Britain is at war! Every part of the nation in represented in the fight; and naturally, all British schools think that they, in spirit at least, are engaged in the struggle. Such a thought is by no means foolish, for to the influence exerted by the school can be traced in many of the admirable qualities of the British soldier.
In school life, sport supplies the outlet for physical energy, and develops qualities both physical and mental. On the playground, Muscle, speed, and health are gained. Knocks are given and taken with equal good-humour. Perseverance, unity and obedience must be practised before success can be attained. Lastly, in the majority of cases, play among school-boys is clean and fair.
In the trenches, what characterises the British soldier? Private Atkins is popularly considered a hardy customer. He endures, with equanimity, all the privations of a rough life. Obedient to the call of duty, he braves any danger. He has entered the conflict, determined to conquer, and determined at the same time to get as much fun as he can from his daily routine. If wounded, he hides his pain with a jest. Under the most trying conditions, Tommy maintains a mixture of stubborn courage, dogged endurance, and grim humor, which form an admirable fighting combination.
The British officer gains favor in the eyes of his men, by trying to make the life pleasant, healthy, and well cared for. The commander, having brought his men up to the pitch of martial excellence, expects them to emulate the deeds of their forefathers. In all emergencies, he sets a noble example. Thus, in spite of great hardships, all classes of men are knit together, in the trenches, by the bond of good-fellowship.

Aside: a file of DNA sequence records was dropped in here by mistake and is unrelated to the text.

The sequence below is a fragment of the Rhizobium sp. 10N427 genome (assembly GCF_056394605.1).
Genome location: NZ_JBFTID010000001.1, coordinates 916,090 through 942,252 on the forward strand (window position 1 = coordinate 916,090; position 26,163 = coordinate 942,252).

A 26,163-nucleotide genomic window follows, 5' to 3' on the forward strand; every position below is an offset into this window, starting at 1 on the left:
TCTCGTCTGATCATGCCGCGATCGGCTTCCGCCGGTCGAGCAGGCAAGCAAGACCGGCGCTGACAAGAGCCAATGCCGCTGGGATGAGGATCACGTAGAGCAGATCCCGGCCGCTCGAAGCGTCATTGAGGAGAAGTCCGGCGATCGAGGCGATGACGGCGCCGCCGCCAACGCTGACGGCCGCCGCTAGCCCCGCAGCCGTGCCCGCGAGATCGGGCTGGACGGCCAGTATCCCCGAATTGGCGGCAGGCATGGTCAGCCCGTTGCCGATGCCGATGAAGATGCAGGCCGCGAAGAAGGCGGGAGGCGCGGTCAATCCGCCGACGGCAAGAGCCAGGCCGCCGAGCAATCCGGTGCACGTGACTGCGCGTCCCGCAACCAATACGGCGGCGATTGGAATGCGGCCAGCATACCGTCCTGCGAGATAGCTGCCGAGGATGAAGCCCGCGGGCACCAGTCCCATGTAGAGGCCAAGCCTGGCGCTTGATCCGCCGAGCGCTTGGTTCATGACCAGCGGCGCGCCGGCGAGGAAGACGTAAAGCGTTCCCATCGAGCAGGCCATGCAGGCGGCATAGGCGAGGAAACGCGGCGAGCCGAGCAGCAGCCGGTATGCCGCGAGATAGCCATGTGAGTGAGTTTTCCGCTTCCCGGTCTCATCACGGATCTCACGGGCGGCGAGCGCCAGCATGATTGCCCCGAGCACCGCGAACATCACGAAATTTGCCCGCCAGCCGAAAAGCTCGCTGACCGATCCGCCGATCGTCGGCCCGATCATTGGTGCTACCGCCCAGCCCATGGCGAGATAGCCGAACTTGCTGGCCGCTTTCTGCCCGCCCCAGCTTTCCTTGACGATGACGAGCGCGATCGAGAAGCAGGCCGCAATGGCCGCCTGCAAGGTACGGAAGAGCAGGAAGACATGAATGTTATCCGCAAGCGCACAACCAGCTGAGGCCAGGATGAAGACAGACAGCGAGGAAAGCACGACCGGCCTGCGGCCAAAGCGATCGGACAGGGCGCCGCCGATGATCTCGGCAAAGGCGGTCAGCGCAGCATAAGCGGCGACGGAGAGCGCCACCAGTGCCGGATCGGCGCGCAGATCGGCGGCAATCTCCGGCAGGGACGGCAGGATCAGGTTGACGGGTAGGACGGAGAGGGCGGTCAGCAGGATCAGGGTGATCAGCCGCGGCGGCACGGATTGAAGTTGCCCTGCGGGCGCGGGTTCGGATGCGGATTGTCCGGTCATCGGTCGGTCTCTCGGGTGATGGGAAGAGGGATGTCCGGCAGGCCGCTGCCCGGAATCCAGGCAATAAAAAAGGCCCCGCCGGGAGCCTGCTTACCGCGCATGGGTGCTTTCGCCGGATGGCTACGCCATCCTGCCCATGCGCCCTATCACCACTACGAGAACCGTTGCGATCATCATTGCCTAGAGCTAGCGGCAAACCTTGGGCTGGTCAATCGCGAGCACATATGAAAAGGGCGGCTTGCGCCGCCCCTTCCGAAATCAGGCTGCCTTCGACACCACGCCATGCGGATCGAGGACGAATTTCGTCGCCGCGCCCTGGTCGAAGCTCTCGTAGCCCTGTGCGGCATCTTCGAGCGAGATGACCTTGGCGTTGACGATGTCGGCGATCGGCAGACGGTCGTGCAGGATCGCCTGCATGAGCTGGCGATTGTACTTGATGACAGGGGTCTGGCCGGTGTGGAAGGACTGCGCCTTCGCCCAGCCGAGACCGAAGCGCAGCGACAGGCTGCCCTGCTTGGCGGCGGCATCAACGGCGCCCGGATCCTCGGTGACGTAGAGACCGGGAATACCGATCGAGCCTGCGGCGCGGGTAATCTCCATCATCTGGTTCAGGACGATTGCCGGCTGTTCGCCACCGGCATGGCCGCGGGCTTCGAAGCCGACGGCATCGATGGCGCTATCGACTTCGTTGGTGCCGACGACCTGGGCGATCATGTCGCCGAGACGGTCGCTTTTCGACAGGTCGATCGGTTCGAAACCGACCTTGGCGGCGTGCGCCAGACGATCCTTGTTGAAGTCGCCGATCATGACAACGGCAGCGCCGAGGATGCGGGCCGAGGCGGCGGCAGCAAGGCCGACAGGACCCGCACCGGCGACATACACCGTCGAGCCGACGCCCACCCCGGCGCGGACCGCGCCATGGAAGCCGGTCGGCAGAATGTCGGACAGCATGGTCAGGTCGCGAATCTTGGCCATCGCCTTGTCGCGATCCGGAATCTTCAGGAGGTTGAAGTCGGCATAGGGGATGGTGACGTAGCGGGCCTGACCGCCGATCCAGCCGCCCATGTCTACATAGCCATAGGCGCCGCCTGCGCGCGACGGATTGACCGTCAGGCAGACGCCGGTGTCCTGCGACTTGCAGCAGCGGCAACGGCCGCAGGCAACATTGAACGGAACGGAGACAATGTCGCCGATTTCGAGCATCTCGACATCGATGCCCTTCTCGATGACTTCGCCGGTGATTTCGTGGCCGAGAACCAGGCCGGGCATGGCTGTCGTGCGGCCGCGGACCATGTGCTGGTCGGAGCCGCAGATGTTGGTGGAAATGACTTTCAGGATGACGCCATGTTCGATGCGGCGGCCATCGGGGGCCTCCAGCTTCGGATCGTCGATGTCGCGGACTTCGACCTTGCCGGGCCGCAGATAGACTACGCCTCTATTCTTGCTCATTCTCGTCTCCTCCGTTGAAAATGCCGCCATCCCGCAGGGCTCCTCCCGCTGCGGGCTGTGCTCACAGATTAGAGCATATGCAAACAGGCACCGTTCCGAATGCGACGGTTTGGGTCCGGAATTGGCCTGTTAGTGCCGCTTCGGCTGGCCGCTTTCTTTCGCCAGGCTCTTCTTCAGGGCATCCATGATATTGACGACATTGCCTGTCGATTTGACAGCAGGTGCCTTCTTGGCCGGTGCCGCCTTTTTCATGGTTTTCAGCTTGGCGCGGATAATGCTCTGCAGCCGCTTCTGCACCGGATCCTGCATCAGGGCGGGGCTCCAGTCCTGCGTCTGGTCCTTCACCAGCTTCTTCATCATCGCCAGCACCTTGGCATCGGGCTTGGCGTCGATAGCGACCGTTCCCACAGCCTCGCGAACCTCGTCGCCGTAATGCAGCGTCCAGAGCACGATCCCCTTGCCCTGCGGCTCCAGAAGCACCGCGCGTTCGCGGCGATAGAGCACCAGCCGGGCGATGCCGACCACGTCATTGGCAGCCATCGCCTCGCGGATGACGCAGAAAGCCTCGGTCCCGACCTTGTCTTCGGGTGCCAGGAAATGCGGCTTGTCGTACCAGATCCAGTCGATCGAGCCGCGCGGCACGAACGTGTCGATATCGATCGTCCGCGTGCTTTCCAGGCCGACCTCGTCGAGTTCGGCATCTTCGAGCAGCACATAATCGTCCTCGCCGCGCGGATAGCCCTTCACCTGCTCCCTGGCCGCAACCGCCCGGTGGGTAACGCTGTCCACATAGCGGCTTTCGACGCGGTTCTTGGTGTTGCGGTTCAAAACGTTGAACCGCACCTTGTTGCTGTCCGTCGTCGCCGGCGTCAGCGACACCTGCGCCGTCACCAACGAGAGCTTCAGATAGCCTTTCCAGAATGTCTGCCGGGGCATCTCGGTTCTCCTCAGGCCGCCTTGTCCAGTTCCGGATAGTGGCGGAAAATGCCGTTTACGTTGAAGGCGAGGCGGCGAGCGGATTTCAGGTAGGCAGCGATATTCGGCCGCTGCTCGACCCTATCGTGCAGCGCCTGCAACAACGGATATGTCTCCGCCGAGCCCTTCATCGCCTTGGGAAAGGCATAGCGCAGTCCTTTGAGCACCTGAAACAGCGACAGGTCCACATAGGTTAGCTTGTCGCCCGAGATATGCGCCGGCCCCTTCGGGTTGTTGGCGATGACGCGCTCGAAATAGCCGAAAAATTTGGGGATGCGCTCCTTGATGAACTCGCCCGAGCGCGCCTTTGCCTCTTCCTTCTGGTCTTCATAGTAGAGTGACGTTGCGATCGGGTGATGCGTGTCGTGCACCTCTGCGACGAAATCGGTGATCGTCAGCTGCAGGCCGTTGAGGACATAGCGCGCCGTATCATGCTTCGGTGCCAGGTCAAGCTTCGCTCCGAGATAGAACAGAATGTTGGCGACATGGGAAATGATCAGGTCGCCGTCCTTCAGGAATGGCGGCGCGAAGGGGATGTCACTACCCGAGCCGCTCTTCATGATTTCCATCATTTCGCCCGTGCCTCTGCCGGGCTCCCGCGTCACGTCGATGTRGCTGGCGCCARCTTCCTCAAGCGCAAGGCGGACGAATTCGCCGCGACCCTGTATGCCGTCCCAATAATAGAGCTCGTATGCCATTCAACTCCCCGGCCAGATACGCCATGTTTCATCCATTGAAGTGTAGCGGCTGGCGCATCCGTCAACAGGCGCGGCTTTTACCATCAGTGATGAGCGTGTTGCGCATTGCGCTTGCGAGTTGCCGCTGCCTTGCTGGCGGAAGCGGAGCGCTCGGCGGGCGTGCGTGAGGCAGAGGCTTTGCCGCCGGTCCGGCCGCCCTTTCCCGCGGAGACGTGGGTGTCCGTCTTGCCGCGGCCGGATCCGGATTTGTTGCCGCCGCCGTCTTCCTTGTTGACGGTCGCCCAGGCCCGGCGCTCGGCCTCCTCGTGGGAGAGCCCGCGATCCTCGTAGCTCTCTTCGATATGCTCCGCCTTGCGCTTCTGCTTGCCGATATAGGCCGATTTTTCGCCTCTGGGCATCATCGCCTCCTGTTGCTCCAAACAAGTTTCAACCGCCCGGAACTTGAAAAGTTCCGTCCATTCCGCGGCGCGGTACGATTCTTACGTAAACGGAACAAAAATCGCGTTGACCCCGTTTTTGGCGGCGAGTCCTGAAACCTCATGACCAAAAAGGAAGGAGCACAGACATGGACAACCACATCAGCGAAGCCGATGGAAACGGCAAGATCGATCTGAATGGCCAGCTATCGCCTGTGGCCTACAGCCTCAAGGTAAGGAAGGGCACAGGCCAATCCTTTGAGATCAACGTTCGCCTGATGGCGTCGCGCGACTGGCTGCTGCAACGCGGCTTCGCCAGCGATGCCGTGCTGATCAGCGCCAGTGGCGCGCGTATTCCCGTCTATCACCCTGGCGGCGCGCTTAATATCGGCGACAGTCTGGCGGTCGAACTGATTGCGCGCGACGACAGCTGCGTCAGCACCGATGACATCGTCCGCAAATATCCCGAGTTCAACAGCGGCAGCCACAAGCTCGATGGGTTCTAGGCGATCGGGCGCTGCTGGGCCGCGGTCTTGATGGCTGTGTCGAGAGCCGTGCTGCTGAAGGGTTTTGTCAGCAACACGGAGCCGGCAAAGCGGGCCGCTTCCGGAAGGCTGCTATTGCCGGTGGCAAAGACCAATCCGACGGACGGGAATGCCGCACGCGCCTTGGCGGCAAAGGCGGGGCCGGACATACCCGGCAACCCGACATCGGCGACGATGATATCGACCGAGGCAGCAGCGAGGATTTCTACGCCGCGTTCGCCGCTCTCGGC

Now, where is it that the British Army has gained its esprit de corps? Whence have the soldiers obtained their individual and collective merit? At camp, certainly, they have learnt precision and strict obedience; while the justice of their cause has convinced them of ultimate victory. But it must be remembered that the present British army has not passed its life in barracks. Kitchen's volunteer army includes a large percentage of men who once attended secondary schools. It is the training such men received au school that has created the spirit and efficiency of the Army. The qualities which the soldier now displays in the trenches, were first developed on the playground. If games can have such a lasting influence, can mean so much to the nation, then certainly games are of the utmost importance in school life.
School-fellows! Learn on the playground to conquer self, to master quick-temper and laziness; develop your character and resource by indulging whole-heartedly in school sport; then later, you will serve your country, if not as soldiers, at least as responsible citizens. Remember Wellington's saying, " The battle of Waterloo was won on the playing-fields of Eton."
L.L., Palmerston North Boys' High School, 1915
1945-1959 THE TITHERIPGE YEARS
The Principal: Mr. L.E. Titheridge recorded: 6th February 1945, 550 students and twenty-one teachers gathered with mixed feelings of excitement, trepidation and expectancy to share that task of turning the hospital into a school...Avondale Technical High School...1945 will go down in the annals of history as one of the important years of all time. The ending of the war in Europe and the Pacific...the threshold of a new era marked by a new national school curriculum...the school motto Kohia Nga Taikaka founded... 'emu parades': large lines of students bent over picking up stones from the new playing fields...the establishment of the nationwide renowned orchestra with Mr. Gordon Cole.
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